Effective internal communication not only serves as a robust defense against fraud, but also strengthens the overall cohesion and efficiency of an organization. When information flows smoothly across departments, employees are empowered with the knowledge they need to carry out their roles effectively. This interconnectedness fosters a sense of accountability and responsibility, as everyone understands their contribution to the broader organizational goals.

Consider a scenario where an organization’s sales department receives a new set of pricing guidelines to boost profit margins. Without proper communication channels, the sales team might not realize the implications of these changes on the accounting department’s processes. This lack of awareness could inadvertently lead to misreporting of revenues; creating an ideal environment for fraudulent activities to go unnoticed.

However, when a culture of open communication exists, departments collaborate to align their efforts. Sales would not only inform the accounting department about the new pricing structure but also work together to ensure that all transactions are accurately recorded and reported. Such coordination not only prevents fraud, but also enhances the organization’s credibility; both internally and externally.

Furthermore, effective internal communication entails more than just sporadic dialogues between departments. It involves the systematic dissemination of information, timely updates, and a proactive approach to addressing potential risks. Sales teams must not only be aware of pricing strategies, but also understand how those strategies align with the financial goals of the organization. Operations departments should be well-informed about budgetary constraints and resource allocations to ensure efficient project execution.

Moreover, effective internal communication acts as a deterrent to unethical behavior. When employees know that their actions and decisions are transparent and subject to scrutiny, they are less likely to engage in fraudulent activities. The knowledge that their interactions and decisions are being documented and shared across relevant departments creates a sense of responsibility that extends beyond individual roles.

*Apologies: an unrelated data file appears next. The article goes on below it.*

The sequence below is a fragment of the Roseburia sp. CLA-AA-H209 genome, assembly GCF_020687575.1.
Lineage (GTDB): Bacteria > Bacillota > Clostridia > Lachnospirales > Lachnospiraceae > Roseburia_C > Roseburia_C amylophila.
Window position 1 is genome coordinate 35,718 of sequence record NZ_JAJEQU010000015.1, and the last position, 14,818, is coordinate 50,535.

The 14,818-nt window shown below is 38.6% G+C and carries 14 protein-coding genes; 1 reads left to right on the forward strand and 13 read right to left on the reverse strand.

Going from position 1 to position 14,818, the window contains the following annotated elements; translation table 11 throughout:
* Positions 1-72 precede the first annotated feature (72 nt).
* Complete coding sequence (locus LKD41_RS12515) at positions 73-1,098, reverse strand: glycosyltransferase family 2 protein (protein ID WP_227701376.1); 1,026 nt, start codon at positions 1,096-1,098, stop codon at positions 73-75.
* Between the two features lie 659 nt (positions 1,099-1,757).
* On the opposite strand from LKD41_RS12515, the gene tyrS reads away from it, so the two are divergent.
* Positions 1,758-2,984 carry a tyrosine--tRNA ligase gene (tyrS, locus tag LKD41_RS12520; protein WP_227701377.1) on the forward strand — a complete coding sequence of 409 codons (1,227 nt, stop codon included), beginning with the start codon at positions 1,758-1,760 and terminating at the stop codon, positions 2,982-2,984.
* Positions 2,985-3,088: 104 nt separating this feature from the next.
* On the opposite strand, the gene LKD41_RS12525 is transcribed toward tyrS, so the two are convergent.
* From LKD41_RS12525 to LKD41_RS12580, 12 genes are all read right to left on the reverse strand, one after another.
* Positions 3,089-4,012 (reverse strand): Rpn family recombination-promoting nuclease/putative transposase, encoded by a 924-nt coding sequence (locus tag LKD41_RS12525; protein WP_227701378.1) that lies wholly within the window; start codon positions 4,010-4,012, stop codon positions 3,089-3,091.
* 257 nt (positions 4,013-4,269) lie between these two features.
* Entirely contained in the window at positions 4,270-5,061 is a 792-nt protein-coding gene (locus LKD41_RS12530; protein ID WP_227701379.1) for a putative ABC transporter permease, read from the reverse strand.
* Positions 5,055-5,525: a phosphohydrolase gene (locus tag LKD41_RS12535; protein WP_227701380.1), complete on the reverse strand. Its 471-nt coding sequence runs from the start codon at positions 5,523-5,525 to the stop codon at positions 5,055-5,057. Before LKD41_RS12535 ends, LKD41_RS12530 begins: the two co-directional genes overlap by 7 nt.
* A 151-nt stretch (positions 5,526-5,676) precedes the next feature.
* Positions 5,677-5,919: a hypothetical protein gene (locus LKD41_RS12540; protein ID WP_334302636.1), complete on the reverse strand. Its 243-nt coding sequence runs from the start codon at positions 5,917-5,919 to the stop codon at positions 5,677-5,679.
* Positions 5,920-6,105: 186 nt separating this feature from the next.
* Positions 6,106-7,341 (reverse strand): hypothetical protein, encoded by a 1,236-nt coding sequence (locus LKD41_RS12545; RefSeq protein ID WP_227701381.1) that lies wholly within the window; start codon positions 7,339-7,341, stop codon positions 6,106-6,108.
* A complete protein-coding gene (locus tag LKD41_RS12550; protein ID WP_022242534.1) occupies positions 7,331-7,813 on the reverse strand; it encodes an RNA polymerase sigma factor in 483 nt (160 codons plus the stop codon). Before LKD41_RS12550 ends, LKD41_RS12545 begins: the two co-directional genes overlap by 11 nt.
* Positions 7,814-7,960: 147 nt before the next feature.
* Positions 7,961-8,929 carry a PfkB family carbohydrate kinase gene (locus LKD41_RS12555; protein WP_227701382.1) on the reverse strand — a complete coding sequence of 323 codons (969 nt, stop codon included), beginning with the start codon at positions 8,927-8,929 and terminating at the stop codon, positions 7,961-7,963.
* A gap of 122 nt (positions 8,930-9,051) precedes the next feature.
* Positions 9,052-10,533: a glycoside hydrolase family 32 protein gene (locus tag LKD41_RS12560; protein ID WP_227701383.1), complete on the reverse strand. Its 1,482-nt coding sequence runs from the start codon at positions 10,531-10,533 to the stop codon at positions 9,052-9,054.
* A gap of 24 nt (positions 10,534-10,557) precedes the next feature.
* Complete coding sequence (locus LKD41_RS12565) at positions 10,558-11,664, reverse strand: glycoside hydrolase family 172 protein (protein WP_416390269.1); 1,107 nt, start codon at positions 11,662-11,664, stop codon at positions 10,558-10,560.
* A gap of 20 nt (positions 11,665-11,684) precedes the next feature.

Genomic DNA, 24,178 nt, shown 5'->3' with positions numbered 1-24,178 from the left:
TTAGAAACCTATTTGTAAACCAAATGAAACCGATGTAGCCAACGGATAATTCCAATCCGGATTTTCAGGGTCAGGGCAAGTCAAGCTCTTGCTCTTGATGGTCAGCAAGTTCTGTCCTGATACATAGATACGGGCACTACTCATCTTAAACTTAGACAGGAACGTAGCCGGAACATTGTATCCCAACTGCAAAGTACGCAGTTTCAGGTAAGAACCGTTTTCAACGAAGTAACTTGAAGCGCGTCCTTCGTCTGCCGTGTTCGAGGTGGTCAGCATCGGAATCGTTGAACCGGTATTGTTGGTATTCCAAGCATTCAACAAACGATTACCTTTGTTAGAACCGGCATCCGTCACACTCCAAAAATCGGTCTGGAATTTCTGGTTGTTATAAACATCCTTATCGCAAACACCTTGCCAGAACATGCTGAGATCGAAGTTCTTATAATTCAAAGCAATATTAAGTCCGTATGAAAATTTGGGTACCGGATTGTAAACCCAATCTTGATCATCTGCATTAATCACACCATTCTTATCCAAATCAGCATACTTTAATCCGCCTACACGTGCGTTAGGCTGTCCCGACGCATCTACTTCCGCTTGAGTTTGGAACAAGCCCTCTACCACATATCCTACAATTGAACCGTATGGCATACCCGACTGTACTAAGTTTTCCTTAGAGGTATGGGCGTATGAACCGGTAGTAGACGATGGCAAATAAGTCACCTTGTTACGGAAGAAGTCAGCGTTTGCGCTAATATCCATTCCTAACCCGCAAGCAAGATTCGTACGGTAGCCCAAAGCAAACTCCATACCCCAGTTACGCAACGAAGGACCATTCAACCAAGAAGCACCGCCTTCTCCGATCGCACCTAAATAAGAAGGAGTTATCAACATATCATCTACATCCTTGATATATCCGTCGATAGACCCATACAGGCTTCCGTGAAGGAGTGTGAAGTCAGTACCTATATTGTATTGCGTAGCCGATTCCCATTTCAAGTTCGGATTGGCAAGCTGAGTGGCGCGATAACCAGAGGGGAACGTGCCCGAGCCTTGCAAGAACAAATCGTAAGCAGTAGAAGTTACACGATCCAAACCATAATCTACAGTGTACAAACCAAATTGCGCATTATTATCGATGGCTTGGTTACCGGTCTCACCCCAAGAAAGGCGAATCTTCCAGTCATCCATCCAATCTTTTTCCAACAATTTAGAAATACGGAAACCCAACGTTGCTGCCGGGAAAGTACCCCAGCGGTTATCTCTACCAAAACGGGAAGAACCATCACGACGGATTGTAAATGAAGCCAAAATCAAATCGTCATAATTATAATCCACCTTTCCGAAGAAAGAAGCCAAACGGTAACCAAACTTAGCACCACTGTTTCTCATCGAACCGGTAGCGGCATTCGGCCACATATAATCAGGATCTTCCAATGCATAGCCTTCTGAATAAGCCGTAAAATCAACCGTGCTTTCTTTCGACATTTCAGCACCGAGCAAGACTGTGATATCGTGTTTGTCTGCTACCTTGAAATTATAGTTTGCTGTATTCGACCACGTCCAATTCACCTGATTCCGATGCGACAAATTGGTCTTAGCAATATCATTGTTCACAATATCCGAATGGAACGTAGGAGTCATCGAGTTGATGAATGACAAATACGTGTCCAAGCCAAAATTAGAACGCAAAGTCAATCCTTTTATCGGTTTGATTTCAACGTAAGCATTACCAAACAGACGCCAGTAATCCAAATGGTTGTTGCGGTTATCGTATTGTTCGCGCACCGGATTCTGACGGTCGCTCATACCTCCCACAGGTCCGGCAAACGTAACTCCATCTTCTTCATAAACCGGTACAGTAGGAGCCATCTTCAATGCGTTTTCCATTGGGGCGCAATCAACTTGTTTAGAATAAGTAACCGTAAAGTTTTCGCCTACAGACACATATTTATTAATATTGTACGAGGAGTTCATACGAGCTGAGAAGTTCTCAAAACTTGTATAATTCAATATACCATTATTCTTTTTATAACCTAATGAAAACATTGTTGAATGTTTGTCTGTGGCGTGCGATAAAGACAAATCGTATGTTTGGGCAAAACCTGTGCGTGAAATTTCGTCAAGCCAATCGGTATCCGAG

To facilitate this crucial communication, organizations can implement a range of strategies. Regular cross-functional meetings can provide a platform for various departments to share updates, concerns, and insights. Additionally, the utilization of digital collaboration tools ensures that important information is accessible and traceable by relevant parties.

Leadership plays a pivotal role in promoting internal communication. By demonstrating a commitment to transparency and accountability, executives set a precedent for the entire organization. Encouraging open dialogue and providing opportunities for employees to voice their concerns or suggestions can help dismantle potential barriers to effective communication.

To sum things up, the concept of effective internal controls extends far beyond a technical understanding of financial processes. It is a fundamental aspect of an organization’s culture; promoting an environment where collaboration, transparency, and ethical behavior flourish. As organizations continue to navigate an increasingly complex business landscape, the value of robust internal communication cannot be overstated. By reimagining internal controls as a tapestry of communication, organizations can not only thwart fraud, but also cultivate a culture of trust and excellence.

All in all, a culture of communication is not just a shield against fraud; it is the foundation of a thriving and resilient organization.


Andre Castillo, MBA, CPA, ABV, CFE, is a Manager in the Financial Advisory Services group at CBIZ Marks Paneth. He provides services related to forensic accounting, litigation consulting, economic damages, internal control reviews, and fraud investigations for his clients. Prior to joining CBIZ Marks Paneth, Mr. Castillo started his career at KPMG LLP providing audit services to public companies in the sports and entertainment industry, and the consumer products industry. He holds a BA in Economics from Boston College and an MBA/MS in Accounting from Northeastern University.

Mr. Castillo can be contacted at (914) 524-9000 or by e-mail to andre.castillo@cbiz.com.

David Niknam, CFE, is a Semi-Senior Consultant at CBIZ’s New York City, NY location.

Mr. Niknam can be contacted at (212) 503-8800 or by e-mail to David.niknam@cbiz.com.

The National Association of Certified Valuators and Analysts (NACVA) supports the users of business and intangible asset valuation services and financial forensic services, including damages determinations of all kinds and fraud detection and prevention, by training and certifying financial professionals in these disciplines.